Human body is covered with approximately five million hair follicles all round the body except, of course, the lips, the sole of the feet, and the palm of the hands. All these hair follicles undergo three hair growth stages: the anagen or the growth stage, the catagen or the transition phase, and the telogen or the resting period. The amount of time the hair spends in these hair growth stages usually determines the length of growth of the hair. Drastically, the scalp hair grows much longer than other body hair.
The anagen phase is where about eighty to ninety percent of the hair is. An average growth of about 1 centimeter every 28 days happens because hair is active for growing in this stage. Scalp hair stays in this stage around 100 days or more, to as long as six to eight years, while other body hair would only stay for just four to seven months. This is why the scalp hair is more capable of growing longer than other body hair. Of all the hair growth stages, this is where the largest percentage of the hair is and obviously where the hair stays the longest.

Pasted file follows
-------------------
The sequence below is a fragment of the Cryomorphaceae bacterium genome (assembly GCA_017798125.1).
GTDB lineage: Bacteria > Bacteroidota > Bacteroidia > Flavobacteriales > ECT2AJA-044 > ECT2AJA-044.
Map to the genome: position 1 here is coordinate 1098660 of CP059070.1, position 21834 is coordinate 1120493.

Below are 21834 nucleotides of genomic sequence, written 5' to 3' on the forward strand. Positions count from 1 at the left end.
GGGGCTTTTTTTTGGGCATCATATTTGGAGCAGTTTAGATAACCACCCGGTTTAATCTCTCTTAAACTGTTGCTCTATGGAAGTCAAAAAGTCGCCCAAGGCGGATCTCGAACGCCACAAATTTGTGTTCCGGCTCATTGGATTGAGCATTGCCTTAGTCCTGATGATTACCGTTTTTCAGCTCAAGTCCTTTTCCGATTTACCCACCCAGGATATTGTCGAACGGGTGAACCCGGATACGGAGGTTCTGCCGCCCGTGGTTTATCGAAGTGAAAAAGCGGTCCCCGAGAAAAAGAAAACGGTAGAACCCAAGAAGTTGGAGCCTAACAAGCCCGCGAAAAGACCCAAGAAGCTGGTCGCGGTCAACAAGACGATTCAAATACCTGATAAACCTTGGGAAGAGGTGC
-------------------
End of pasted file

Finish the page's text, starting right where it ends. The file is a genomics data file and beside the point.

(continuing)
Next to anagen is the catagen phase. Hair growth in this stage is no longer active. The death of hair cells explains mainly the reason for this, thus stopping hair growth. Scalp hair stays in this stage for one to three weeks, while other body hair could last up to four weeks. When this phase is about to end, production of new hair would take place.
The last phase is telogen. Around eight to ten percent of hair is in this stage. This figure represents the average of fifty to one hundred hair falls each day. A closer examination of the shed hair will reveal a white, dry, and usually hard thing in the root which signifies that the hair is not actually damaged; it just needs a natural shedding. Scalp hair is under this stage for about three months; other body hair would be here for almost nine months. Growth stage will come closely after this phase.